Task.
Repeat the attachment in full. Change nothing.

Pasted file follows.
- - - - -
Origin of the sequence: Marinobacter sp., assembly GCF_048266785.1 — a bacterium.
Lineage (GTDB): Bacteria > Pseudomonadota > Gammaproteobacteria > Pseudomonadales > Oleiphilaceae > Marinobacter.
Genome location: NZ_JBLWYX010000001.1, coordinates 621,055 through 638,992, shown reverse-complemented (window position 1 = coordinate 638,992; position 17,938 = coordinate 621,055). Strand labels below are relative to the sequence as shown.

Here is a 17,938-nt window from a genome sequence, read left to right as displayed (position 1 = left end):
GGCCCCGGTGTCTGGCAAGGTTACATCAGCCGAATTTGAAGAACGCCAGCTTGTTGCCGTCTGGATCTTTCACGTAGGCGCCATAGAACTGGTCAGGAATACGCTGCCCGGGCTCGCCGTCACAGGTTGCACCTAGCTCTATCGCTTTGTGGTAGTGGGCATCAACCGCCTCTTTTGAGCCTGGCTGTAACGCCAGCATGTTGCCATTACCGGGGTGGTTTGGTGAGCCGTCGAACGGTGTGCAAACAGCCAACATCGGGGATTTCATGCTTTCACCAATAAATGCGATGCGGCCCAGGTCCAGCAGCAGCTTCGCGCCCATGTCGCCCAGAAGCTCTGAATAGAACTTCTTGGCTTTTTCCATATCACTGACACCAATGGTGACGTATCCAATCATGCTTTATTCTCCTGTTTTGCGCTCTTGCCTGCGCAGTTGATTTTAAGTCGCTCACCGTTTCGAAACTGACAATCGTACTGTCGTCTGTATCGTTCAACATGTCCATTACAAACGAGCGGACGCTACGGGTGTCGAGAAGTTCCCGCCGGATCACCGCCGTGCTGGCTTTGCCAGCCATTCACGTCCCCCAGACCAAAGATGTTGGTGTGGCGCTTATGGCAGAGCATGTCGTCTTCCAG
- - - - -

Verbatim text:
Origin of the sequence: Marinobacter sp., assembly GCF_048266785.1 — a bacterium.
Lineage (GTDB): Bacteria > Pseudomonadota > Gammaproteobacteria > Pseudomonadales > Oleiphilaceae > Marinobacter.
Genome location: NZ_JBLWYX010000001.1, coordinates 621,055 through 638,992, shown reverse-complemented (window position 1 = coordinate 638,992; position 17,938 = coordinate 621,055). Strand labels below are relative to the sequence as shown.

Here is a 17,938-nt window from a genome sequence, read left to right as displayed (position 1 = left end):
GGCCCCGGTGTCTGGCAAGGTTACATCAGCCGAATTTGAAGAACGCCAGCTTGTTGCCGTCTGGATCTTTCACGTAGGCGCCATAGAACTGGTCAGGAATACGCTGCCCGGGCTCGCCGTCACAGGTTGCACCTAGCTCTATCGCTTTGTGGTAGTGGGCATCAACCGCCTCTTTTGAGCCTGGCTGTAACGCCAGCATGTTGCCATTACCGGGGTGGTTTGGTGAGCCGTCGAACGGTGTGCAAACAGCCAACATCGGGGATTTCATGCTTTCACCAATAAATGCGATGCGGCCCAGGTCCAGCAGCAGCTTCGCGCCCATGTCGCCCAGAAGCTCTGAATAGAACTTCTTGGCTTTTTCCATATCACTGACACCAATGGTGACGTATCCAATCATGCTTTATTCTCCTGTTTTGCGCTCTTGCCTGCGCAGTTGATTTTAAGTCGCTCACCGTTTCGAAACTGACAATCGTACTGTCGTCTGTATCGTTCAACATGTCCATTACAAACGAGCGGACGCTACGGGTGTCGAGAAGTTCCCGCCGGATCACCGCCGTGCTGGCTTTGCCAGCCATTCACGTCCCCCAGACCAAAGATGTTGGTGTGGCGCTTATGGCAGAGCATGTCGTCTTCCAG